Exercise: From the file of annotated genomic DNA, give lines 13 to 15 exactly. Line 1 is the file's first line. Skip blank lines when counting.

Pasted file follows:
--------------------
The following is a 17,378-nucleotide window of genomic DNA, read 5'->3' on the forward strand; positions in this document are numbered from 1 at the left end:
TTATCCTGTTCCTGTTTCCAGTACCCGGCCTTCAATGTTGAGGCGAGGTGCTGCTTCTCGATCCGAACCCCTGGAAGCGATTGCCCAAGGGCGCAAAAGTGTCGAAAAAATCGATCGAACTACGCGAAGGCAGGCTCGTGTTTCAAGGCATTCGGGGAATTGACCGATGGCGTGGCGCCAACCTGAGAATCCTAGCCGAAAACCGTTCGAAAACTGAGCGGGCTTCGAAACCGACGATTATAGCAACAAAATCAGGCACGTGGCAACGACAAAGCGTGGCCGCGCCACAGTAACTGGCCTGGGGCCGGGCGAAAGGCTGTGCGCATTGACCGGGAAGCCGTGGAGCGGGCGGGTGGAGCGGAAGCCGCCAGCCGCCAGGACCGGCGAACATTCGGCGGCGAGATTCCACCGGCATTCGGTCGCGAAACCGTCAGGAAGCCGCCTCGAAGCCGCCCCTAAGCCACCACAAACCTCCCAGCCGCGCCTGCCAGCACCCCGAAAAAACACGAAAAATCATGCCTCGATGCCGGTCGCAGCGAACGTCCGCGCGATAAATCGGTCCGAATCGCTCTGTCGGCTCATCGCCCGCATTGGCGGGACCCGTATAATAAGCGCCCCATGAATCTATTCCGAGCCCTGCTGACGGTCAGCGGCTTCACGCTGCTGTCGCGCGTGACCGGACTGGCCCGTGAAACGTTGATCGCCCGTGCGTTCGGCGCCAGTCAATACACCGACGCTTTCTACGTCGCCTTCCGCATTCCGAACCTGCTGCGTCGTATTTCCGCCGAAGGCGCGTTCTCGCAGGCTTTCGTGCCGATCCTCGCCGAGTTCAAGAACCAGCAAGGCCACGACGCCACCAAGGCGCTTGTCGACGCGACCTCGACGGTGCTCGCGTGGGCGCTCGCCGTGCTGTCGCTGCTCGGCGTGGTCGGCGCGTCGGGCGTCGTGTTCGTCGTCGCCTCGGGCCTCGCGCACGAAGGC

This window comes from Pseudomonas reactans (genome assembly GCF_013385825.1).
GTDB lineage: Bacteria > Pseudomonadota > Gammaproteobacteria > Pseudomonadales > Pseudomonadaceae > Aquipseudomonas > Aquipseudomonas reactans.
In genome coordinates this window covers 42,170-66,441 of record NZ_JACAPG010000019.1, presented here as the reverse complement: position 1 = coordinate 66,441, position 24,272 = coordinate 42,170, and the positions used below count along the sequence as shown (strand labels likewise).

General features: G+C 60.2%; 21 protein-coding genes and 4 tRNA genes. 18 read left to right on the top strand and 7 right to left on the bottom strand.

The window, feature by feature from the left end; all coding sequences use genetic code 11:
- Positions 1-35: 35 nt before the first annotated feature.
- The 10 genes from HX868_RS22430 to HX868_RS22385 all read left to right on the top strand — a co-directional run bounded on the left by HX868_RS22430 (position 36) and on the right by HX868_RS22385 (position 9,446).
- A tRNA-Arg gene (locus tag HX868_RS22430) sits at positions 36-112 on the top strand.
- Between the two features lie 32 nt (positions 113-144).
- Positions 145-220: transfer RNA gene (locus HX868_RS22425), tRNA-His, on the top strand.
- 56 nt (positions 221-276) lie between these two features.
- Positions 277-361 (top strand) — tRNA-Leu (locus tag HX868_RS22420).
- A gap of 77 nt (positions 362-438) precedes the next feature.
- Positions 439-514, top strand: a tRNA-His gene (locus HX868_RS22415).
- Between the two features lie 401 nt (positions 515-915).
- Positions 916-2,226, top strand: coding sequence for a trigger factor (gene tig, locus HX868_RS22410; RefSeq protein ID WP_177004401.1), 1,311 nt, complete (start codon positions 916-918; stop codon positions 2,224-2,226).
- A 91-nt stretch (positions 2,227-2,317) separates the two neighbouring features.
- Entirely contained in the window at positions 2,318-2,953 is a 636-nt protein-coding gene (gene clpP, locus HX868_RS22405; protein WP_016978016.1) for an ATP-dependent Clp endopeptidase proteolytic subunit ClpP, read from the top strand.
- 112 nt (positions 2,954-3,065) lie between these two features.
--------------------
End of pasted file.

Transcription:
- 56 nt (positions 221-276) lie between these two features.
- Positions 277-361 (top strand) — tRNA-Leu (locus tag HX868_RS22420).
- A gap of 77 nt (positions 362-438) precedes the next feature.